Opening on the anniversary of the 9/11 attacks, The Baader Meinhof Complex (2008) is an explosive but scrupulously journalistic drama about the radical group that terrorized Germany for nearly 30 years. Bernd Eichinger, who wrote and produced the movie, based it on a 1985 book by Stefan Aust that chronicles the group’s first and deadliest decade, from 1968 to 1977. And like Aust, he aimed to tell exactly what happened during those chaotic years, leaving any political judgments to the viewer. “When you’re dealing with historical events where people have been killed and others have become killers, you have a responsibility as a filmmaker to be as precise and as thoroughly researched as possible,” he explains in the movie’s press notes. Yet the simple process of inclusion and exclusion can slant the most responsible journalism, and when The Baader Meinhof Complex was released in Germany last year, some accused it of glamorizing terrorism.

Ironically, the most complex character in the movie, the one who provides the viewer with an entry point into this hothouse of violent fanatics, is herself a journalist—Ulrike Meinhof, a columnist for the left-wing magazine Konkret who stunned her family and colleagues in May 1970 by throwing in with a cadre of self-styled revolutionaries. After meeting and writing about Andreas Baader, who’d been found guilty of firebombing a Berlin department store, Meinhof took part in a daring scheme to free him from prison and in the process became a fugitive from justice. The most public face of the group—which called itself the Red Army Faction, or RAF, but was popularly known as the Baader-Meinhof gang—she served as propagandist, writing communiques to explain the group’s attacks. Onscreen her life is portrayed as a prolonged struggle between the impotence of her words as a journalist and the horrendous consequences of her deeds as a terrorist, consequences that may have driven her to suicide.

Eichinger hardly set out to make a biopic of Ulrike Meinhof. “I did not want to hinge the film emotionally onto one character,” he says. “To side emotionally with one character would have automatically implied a certain interpretation of the film—and that’s exactly what I wanted to avoid.” The movie has more than a dozen major characters, and the story continues for nearly 40 minutes after Meinhof is found hanged in her prison cell in May 1976. Yet the filmmakers gravitate toward Meinhof almost in spite of themselves because, like them, she started out observing and recording events, before getting swept up in them. There’s also a personal connection: Aust worked with Meinhof at Konkret before she went on the lam, and at the behest of her estranged husband, Klaus Rainer Röhl (Konkret‘s editor), he helped retrieve the couple’s twin daughters from Sicily after Meinhof parked them there with friends.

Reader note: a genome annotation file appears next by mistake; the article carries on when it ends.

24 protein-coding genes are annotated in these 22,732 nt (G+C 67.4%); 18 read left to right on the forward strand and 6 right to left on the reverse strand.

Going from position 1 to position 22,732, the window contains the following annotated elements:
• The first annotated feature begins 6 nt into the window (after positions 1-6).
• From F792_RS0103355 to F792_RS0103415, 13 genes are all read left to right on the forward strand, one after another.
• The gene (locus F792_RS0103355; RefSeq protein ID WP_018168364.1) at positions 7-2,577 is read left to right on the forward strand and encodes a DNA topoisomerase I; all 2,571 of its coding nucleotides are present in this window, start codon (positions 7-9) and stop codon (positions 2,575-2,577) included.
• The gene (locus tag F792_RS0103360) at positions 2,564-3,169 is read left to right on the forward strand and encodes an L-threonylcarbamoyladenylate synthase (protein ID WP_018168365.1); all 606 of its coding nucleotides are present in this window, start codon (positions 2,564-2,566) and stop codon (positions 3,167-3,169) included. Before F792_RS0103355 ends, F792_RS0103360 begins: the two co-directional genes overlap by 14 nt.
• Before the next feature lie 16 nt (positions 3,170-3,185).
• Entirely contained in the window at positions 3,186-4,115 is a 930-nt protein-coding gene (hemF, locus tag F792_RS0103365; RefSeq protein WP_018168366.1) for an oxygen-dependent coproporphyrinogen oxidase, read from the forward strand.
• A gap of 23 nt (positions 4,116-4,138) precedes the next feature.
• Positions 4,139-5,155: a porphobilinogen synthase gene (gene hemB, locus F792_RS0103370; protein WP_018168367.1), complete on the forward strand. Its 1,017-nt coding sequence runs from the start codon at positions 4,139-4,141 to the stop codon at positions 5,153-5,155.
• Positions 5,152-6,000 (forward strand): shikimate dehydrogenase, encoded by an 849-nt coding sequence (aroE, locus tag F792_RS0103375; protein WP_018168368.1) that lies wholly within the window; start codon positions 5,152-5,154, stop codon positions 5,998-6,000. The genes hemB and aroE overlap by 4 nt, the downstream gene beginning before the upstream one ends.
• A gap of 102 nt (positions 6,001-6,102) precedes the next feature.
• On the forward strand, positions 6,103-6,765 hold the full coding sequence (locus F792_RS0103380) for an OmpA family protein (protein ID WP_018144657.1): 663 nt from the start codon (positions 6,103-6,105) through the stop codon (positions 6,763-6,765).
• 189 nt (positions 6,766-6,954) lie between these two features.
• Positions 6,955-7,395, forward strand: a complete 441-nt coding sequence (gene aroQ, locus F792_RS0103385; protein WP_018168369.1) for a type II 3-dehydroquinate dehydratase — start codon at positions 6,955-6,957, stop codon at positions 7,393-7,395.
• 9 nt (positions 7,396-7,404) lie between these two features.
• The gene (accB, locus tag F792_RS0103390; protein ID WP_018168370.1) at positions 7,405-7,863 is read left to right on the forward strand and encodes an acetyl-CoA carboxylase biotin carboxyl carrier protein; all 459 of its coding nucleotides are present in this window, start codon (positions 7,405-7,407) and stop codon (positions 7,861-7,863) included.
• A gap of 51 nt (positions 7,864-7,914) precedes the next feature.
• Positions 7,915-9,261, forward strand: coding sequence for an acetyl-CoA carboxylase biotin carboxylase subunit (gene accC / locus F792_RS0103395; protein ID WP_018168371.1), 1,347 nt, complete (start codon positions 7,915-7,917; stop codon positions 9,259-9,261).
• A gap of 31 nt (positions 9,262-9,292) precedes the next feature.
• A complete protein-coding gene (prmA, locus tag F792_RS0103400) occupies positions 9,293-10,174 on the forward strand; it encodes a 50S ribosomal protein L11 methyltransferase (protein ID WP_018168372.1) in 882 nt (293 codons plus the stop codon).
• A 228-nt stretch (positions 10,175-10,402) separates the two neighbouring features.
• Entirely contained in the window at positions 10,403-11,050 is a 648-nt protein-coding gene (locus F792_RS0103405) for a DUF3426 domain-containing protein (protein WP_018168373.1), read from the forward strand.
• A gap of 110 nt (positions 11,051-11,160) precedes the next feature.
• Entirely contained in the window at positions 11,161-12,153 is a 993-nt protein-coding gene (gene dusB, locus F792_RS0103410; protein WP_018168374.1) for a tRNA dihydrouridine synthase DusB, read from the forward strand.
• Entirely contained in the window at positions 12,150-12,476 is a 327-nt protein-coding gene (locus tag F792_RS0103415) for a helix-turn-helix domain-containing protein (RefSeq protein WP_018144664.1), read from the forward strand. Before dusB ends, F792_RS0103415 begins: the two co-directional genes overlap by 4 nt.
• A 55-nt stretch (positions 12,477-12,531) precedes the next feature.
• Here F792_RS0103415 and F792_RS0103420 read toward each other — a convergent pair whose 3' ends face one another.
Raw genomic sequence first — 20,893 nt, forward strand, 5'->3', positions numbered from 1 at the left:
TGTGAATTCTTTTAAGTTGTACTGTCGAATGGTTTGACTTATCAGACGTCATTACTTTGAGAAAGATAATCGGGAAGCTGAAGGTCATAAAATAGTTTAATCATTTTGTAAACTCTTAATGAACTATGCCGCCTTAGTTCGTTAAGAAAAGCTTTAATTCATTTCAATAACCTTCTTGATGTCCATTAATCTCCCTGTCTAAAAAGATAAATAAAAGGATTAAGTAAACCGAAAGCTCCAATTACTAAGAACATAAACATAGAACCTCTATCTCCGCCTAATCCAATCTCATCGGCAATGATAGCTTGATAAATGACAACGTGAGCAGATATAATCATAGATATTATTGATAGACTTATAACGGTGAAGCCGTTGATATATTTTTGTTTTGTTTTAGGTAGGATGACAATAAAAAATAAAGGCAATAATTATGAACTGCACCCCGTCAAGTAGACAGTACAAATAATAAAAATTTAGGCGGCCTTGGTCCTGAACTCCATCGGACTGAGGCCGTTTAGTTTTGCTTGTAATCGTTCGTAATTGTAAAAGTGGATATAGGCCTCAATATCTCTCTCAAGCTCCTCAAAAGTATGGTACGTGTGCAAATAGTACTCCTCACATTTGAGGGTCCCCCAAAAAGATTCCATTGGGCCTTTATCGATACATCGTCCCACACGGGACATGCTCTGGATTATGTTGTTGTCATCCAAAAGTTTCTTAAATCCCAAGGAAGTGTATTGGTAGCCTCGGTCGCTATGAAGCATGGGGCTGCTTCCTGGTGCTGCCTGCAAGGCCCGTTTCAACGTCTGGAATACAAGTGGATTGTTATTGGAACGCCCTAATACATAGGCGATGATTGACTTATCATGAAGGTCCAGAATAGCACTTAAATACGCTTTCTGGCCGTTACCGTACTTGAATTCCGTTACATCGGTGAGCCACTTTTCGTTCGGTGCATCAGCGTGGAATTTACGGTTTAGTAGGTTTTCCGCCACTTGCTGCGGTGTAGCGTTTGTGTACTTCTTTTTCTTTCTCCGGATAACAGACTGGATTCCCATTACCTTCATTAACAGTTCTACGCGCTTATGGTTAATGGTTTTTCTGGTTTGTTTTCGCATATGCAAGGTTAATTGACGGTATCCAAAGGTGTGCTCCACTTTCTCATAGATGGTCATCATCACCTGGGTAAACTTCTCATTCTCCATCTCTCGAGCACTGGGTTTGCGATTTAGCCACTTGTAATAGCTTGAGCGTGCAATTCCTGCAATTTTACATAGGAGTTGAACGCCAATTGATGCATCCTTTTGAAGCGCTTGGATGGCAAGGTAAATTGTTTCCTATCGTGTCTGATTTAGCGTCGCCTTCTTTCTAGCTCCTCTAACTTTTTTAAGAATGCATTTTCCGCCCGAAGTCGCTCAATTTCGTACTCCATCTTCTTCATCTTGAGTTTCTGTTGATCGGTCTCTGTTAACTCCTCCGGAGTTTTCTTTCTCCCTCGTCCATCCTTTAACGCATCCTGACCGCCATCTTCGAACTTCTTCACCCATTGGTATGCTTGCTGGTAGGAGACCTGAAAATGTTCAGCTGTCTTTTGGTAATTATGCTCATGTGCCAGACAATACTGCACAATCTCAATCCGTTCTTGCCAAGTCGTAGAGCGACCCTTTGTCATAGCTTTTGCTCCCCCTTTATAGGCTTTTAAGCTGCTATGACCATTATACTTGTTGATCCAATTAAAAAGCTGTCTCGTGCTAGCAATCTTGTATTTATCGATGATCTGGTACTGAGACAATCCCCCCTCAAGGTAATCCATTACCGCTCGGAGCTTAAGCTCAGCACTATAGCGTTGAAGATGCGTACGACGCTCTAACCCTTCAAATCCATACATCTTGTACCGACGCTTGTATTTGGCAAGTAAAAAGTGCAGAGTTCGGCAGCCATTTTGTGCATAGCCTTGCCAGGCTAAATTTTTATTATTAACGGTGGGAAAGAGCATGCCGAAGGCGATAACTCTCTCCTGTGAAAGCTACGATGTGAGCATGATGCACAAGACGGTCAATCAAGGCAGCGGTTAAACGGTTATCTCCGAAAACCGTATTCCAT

The Baader-Meinhof Complex opens with an intimate view of the life Meinhof left behind. As her little girls frolic in the waves at a nude beach, Meinhof (Martina Gedeck) catches her husband flirting with a lissome blond friend (ever the journalist, he deflects his wife’s suspicious gaze by playfully pointing a home-movie camera at her). During a backyard party at their nicely appointed home, Röhl puts Meinhof on the spot by having her read aloud a recent column about the visiting shah of Iran. In the column she upbraids the shah’s wife for claiming that most Persians spend their summers by the Caspian Sea, when in fact most Persians suffer from poverty, illness, and starvation. It’s a stinging indictment, but a quick cut to Ulrike’s bored and perfunctorily clapping guests underlines the distance between her impassioned writing and her own bourgeois world. Shortly thereafter, Meinhof walks in on Röhl banging the blond from the beach, then piles their daughters into her car and leaves him.